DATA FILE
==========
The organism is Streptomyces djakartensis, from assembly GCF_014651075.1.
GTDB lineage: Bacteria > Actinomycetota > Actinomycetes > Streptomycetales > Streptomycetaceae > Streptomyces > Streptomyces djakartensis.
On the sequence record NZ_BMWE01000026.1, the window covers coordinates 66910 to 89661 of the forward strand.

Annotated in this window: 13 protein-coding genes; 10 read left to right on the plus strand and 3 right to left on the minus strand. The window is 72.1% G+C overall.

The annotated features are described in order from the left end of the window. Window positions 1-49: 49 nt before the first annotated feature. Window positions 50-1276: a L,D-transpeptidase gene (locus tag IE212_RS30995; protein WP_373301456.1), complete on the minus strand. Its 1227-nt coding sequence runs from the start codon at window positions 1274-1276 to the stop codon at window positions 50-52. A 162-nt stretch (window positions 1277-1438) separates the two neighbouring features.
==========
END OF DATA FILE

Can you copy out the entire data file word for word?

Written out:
The organism is Streptomyces djakartensis, from assembly GCF_014651075.1.
GTDB lineage: Bacteria > Actinomycetota > Actinomycetes > Streptomycetales > Streptomycetaceae > Streptomyces > Streptomyces djakartensis.
On the sequence record NZ_BMWE01000026.1, the window covers coordinates 66910 to 89661 of the forward strand.

Annotated in this window: 13 protein-coding genes; 10 read left to right on the plus strand and 3 right to left on the minus strand. The window is 72.1% G+C overall.

The annotated features are described in order from the left end of the window. Window positions 1-49: 49 nt before the first annotated feature. Window positions 50-1276: a L,D-transpeptidase gene (locus tag IE212_RS30995; protein WP_373301456.1), complete on the minus strand. Its 1227-nt coding sequence runs from the start codon at window positions 1274-1276 to the stop codon at window positions 50-52. A 162-nt stretch (window positions 1277-1438) separates the two neighbouring features.